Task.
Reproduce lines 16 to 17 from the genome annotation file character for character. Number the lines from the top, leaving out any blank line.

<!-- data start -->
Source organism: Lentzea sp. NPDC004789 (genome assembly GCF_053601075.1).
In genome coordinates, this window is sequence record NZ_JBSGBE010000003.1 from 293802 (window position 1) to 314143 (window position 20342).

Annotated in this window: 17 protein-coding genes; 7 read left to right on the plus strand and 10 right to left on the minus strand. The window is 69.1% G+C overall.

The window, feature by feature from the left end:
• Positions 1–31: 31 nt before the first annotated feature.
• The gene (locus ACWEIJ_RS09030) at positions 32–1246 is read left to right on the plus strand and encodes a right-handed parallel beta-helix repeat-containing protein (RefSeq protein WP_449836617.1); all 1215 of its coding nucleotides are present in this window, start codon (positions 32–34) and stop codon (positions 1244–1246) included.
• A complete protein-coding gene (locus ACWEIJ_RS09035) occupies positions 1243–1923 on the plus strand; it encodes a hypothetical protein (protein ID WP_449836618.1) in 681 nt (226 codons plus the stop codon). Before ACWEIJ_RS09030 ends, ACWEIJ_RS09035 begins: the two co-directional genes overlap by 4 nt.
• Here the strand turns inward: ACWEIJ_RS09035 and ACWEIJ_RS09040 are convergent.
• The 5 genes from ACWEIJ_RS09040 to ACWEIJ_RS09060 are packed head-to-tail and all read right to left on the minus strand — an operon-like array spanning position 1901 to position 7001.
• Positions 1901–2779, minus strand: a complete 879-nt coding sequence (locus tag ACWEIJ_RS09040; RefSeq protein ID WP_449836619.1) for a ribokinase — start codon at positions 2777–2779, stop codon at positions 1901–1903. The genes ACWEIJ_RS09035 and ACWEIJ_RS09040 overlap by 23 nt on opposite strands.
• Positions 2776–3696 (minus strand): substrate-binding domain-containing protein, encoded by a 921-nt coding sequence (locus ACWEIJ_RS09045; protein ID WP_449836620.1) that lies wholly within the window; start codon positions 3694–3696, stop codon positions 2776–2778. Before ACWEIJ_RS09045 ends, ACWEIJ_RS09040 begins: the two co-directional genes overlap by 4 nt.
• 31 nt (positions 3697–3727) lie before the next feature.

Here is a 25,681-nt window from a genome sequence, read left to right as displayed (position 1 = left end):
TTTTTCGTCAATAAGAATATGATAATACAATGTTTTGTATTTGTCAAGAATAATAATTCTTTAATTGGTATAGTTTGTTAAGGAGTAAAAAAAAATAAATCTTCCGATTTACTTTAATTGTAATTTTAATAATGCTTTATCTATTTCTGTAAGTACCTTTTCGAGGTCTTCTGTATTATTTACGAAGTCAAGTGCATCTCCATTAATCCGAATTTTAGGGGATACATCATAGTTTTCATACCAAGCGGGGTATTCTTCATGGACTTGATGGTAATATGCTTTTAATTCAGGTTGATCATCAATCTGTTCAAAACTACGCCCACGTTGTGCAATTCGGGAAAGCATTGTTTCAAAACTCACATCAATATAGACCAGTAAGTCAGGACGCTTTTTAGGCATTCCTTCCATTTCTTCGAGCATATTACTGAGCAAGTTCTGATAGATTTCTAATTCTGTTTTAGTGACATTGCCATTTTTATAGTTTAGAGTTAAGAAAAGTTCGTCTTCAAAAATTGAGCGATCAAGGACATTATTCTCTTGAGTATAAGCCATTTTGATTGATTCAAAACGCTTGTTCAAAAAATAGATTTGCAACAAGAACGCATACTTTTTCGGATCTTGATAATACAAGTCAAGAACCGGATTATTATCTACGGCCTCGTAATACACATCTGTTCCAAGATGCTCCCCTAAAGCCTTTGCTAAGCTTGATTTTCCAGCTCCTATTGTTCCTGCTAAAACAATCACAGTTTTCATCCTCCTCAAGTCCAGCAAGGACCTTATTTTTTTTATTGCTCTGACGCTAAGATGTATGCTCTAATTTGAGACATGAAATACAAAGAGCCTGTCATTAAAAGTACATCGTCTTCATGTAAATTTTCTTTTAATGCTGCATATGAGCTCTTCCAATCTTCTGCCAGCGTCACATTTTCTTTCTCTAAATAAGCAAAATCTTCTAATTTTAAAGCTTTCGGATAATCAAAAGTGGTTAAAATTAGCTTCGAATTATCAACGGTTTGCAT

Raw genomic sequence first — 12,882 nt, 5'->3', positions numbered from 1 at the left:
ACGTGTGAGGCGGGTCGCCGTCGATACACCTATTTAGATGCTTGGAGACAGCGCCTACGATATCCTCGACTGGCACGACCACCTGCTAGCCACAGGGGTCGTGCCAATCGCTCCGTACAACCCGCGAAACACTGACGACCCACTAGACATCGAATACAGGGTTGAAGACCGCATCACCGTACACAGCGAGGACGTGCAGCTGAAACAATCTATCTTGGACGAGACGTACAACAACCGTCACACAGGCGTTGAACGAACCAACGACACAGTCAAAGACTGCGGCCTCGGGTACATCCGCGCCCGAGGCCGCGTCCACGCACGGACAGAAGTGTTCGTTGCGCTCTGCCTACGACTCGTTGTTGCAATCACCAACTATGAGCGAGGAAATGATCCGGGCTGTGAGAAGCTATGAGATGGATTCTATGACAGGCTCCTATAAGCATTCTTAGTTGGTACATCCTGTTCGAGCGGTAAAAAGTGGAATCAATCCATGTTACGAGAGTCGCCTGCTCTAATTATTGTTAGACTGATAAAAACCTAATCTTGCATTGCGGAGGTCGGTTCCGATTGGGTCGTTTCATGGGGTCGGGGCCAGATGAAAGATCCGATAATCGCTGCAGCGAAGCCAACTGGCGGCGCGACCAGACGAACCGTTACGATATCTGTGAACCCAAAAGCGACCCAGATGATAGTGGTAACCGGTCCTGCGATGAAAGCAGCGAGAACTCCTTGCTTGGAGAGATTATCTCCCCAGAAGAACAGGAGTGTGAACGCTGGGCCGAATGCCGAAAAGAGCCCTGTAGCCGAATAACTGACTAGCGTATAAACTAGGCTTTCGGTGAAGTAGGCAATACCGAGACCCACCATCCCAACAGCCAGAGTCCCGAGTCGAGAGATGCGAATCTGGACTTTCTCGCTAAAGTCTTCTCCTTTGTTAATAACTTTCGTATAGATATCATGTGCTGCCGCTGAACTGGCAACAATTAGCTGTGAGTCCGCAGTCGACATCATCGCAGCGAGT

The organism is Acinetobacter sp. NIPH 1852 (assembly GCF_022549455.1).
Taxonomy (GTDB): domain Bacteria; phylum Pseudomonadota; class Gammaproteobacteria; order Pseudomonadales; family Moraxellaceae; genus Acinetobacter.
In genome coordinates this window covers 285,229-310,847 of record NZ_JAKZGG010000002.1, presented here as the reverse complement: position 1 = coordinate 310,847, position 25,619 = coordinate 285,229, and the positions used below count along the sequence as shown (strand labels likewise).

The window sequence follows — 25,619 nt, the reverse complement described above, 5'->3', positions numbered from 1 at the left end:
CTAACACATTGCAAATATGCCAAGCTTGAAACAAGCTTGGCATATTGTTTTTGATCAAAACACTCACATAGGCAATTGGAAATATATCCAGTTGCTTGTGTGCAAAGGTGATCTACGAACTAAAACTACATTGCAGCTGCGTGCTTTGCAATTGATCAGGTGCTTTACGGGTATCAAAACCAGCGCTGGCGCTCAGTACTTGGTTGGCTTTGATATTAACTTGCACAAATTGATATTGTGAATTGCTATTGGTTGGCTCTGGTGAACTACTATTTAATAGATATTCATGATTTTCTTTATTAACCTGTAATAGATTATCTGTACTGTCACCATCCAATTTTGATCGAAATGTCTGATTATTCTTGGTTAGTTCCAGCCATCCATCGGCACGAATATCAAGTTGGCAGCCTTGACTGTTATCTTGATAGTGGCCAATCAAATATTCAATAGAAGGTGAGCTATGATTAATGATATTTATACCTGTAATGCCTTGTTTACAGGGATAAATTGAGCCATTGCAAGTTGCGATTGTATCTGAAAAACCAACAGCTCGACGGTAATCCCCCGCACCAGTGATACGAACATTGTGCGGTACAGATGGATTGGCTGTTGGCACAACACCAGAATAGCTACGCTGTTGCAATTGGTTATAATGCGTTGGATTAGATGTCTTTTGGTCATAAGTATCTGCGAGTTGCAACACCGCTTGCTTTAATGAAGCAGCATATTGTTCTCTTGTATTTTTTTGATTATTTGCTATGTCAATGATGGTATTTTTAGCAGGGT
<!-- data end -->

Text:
ACGTGTGAGGCGGGTCGCCGTCGATACACCTATTTAGATGCTTGGAGACAGCGCCTACGATATCCTCGACTGGCACGACCACCTGCTAGCCACAGGGGTCGTGCCAATCGCTCCGTACAACCCGCGAAACACTGACGACCCACTAGACATCGAATACAGGGTTGAAGACCGCATCACCGTACACAGCGAGGACGTGCAGCTGAAACAATCTATCTTGGACGAGACGTACAACAACCGTCACACAGGCGTTGAACGAACCAACGACACAGTCAAAGACTGCGGCCTCGGGTACATCCGCGCCCGAGGCCGCGTCCACGCACGGACAGAAGTGTTCGTTGCGCTCTGCCTACGACTCGTTGTTGCAATCACCAACTATGAGCGAGGAAATGATCCGGGCTGTGAGAAGCTATGAGATGGATTCTATGACAGGCTCCTATAAGCATTCTTAGTTGGTACATCCTGTTCGAGCGGTAAAAAGTGGAATCAATCCATGTTACGAGAGTCGCCTGCTCTAATTATTGTTAGACTGATAAAAACCTAATCTTGCATTGCGGAGGTCGGTTCCGATTGGGTCGTTTCATGGGGTCGGGGCCAGATGAAAGATCCGATAATCGCTGCAGCGAAGCCAACTGGCGGCGCGACCAGACGAACCGTTACGATATCTGTGAACCCAAAAGCGACCCAGATGATAGTGGTAACCGGTCCTGCGATGAAAGCAGCGAGAACTCCTTGCTTGGAGAGATTATCTCCCCAGAAGAACAGGAGTGTGAACGCTGGGCCGAATGCCGAAAAGAGCCCTGTAGCCGAATAACTGACTAGCGTATAAACTAGGCTTTCGGTGAAGTAGGCAATACCGAGACCCACCATCCCAACAGCCAGAGTCCCGAGTCGAGAGATGCGAATCTGGACTTTCTCGCTAAAGTCTTCTCCTTTGTTAATAACTTTCGTATAGATATCATGTGCTGCCGCTGAACTGGCAACAATTAGCTGTGAGTCCGCAGTCGACATCATCGCAGCGAGT

The organism is Acinetobacter sp. NIPH 1852 (assembly GCF_022549455.1).